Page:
In front of Leno, Jeremy Toljan’s move to Borussia Dortmund has catapulted him up the full-back queue, while Jonathan Tah adds to the Leverkusen presence in the back line.
Comfortable at right or centre-back, former Schalke skipper Höwedes will hope his injury troubles clear up and he can impress in Serie A with Juventus this term if he is to reprise his role in the World Cup-winning side.
Watch: re-live Germany's 2014 triumph right here!
Given that he’s only just returned to action with Dortmund, Julian Weigl will no doubt be pushing the midfield in options 1 and 2 once he is back at full fitness. The same goes for the goalscorer in the final against Argentina in Rio in July 2014, Mario Götze, who has shone in the BVB midfield of late following his return from metabolic disturbances.
Löw is also a fan of Amin Younes’ trickery: the former Borussia Mönchengladbach man offers the option of playing with a genuine winger. Julian Brandt adds to the Leverkusen connection, and could well push for more regular international recognition if he continues to impress at club level.
Up top, Lars Stindl has impressed since being included earlier this year: although no spring chicken at 29, the Gladbach skipper boasts plenty of Champions League experience and underlined his big-game mentality by scoring the winner in the Confederations Cup final this summer.
There was no real need to scrape the barrel for the fourth variation – wait until you see the list of absentees! Matthias Ginter stands as the sole survivor from 2014, but every single one of these players has represented their country at either senior or U-21 level.
Germany’s defensive strength in depth is underlined in the final line-up: two of the Bundesliga’s most reliable centre-backs, Willi Orban and Ginter, only appear on the periphery of Löw’s thinking, although both will no doubt fancy their chances of a spot on the plane to Russia if they continue their barnstorming form.
Ginter, in particular, looks to have benefited from his summer move to Gladbach and is back to his best thanks to playing more regular football.
A youthful, well-balanced midfield comprises Kerem Demirbay and Mahmoud Dahoud, whose fine start to life at Dortmund means he will surely be pushing for a first cap sooner, rather than later.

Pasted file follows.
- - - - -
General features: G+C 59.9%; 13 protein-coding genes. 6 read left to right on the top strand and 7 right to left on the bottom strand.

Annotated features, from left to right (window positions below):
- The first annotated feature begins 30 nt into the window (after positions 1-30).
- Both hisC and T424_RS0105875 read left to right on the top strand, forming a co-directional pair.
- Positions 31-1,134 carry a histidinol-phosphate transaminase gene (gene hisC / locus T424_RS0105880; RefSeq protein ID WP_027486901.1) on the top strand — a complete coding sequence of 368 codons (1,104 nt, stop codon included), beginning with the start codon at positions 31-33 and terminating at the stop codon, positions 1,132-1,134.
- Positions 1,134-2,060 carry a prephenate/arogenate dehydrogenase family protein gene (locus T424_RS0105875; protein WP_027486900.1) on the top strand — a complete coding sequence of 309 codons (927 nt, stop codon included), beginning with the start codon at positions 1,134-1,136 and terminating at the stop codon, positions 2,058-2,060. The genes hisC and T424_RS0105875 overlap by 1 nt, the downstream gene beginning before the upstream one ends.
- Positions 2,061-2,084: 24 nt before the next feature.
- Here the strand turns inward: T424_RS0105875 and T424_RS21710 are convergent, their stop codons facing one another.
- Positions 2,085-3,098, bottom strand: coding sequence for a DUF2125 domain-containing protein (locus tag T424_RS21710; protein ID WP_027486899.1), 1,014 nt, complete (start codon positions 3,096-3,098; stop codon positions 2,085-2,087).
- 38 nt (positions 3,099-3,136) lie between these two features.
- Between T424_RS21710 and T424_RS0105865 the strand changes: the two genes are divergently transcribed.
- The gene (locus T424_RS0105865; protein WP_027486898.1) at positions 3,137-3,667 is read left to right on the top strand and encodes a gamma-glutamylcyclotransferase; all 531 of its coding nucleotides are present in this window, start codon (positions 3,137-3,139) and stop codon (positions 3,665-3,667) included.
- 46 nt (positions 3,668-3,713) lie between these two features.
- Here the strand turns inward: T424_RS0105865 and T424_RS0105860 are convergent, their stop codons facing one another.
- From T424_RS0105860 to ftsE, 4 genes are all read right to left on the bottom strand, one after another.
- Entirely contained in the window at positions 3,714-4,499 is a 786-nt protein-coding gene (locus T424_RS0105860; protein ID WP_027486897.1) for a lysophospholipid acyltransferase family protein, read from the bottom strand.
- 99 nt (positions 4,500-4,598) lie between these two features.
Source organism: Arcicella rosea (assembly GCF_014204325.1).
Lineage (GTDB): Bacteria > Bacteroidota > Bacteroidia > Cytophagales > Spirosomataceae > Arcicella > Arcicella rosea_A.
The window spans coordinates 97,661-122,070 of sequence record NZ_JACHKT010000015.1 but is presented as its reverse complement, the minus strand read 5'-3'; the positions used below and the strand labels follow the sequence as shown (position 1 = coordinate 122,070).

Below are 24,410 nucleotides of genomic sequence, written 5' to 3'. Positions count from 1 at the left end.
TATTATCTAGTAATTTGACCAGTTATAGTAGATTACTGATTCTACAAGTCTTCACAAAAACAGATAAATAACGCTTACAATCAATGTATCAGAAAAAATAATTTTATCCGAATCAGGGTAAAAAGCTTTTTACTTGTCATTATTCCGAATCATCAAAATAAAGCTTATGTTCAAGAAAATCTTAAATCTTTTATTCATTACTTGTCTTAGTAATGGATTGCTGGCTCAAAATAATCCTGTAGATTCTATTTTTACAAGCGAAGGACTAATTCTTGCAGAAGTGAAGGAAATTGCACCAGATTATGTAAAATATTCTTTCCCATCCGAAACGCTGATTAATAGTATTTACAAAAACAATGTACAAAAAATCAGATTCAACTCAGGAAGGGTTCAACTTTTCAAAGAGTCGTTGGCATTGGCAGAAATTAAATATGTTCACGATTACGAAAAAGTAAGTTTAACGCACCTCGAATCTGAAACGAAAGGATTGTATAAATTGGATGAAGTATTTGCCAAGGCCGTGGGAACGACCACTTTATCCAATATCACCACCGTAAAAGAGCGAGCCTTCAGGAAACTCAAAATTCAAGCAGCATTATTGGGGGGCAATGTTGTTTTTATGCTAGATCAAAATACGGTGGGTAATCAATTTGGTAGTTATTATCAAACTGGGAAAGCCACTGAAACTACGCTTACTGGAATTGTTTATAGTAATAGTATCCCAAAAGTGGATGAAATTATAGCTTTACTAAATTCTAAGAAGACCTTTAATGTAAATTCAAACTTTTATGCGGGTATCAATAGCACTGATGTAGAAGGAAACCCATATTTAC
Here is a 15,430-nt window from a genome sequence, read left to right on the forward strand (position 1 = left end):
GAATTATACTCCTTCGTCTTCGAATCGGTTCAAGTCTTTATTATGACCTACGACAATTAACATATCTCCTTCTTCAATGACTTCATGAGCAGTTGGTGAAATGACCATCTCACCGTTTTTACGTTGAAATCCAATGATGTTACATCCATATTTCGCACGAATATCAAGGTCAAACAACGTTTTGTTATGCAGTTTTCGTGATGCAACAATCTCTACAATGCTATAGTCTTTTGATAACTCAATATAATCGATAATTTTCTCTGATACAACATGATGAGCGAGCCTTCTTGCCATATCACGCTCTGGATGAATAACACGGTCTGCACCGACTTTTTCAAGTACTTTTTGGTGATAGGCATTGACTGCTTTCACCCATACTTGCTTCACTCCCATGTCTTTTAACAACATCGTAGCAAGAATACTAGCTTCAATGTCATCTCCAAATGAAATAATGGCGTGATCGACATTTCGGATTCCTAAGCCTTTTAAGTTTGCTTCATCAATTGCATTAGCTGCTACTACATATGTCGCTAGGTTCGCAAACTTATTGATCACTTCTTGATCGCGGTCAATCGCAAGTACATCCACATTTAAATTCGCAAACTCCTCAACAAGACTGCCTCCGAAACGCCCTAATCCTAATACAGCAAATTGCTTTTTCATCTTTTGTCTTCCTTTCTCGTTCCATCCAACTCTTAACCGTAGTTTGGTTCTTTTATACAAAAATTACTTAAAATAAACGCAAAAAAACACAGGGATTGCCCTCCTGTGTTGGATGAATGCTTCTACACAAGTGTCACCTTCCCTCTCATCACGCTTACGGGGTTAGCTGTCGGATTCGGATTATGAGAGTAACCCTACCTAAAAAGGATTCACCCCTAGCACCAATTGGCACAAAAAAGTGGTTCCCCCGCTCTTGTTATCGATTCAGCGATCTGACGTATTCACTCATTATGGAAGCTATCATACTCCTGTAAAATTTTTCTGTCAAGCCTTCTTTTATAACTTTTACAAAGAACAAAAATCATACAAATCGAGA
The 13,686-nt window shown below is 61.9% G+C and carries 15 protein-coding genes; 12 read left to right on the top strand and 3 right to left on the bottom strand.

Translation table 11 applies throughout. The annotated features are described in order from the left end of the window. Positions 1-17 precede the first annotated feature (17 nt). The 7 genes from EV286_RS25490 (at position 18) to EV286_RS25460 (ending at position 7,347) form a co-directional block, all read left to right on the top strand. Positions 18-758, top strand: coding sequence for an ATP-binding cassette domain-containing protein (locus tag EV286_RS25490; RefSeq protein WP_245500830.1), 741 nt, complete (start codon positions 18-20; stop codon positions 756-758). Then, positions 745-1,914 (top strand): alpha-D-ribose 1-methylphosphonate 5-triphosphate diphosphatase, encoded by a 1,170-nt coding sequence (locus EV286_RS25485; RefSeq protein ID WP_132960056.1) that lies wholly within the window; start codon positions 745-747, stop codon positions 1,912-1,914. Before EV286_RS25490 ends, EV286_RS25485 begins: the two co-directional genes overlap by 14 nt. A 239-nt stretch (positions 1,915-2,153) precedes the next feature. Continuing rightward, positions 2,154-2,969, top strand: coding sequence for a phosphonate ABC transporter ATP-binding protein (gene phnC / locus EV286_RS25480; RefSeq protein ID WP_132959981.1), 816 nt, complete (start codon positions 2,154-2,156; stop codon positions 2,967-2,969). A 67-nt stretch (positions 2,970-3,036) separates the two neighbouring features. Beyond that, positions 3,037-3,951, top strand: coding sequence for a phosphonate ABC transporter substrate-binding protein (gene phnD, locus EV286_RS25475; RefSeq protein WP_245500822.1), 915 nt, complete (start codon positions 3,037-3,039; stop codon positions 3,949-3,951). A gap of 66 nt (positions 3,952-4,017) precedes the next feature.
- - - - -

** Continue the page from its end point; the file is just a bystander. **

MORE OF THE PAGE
Another youngster to have had a fine start to life in Dortmund is Maximilian Philipp: if he continues his rich goalscoring form, he’ll be pushing for Reus’ place in Löw’s first-choice XI. Although the Germany coach is not a natural risk-taker, he has always been willing to reward players impressing domestically, and the 23-year-old is doing just that this season, having scored four goals already.
Up top, Wagner's wonderful goal against Northern Ireland pointed to his qualities: the Hoffenheim striker, who won the European Under-21 Championship back in 2009, has experienced a renaissance in the Bundesliga, giving him a new lease on life on the international circuit. Although 29, four goals in as many international games is an outstanding record.
There’s still a year to go until Joachim Löw has to consider making a final cut for his 23-man World Cup squad, but the array of talent he has at his disposal is enviable to say the very least.
Just take a look at this list of absentees:
Bold indicates player was a 2014 World Cup winner
Italics indicate the player was an Under-21 EURO 2017 winner
Goalkeepers: Oliver Baumann (Hoffenheim), Ralf Fährmann (Schalke), Timo Horn (Cologne)
Defenders: Sven Bender (Leverkusen), Thilo Kehrer (Schalke), Lukas Klostermann (Leipzig), Marcel Schmelzer (Dortmund)
Midfielders: Nadiem Amiri (Hoffenheim), Maximilian Arnold (Wolfsburg), Karim Bellarabi (Leverkusen), Diego Demme (Leipzig), Daniel Didavi (Wolfsburg), Kai Havertz (Leverkusen), Christoph Kramer (Gladbach), Max Meyer (Schalke)
Forwards: Max Kruse (Werder Bremen), Andre Schürrle (Dortmund), Mark Uth (Hoffenheim)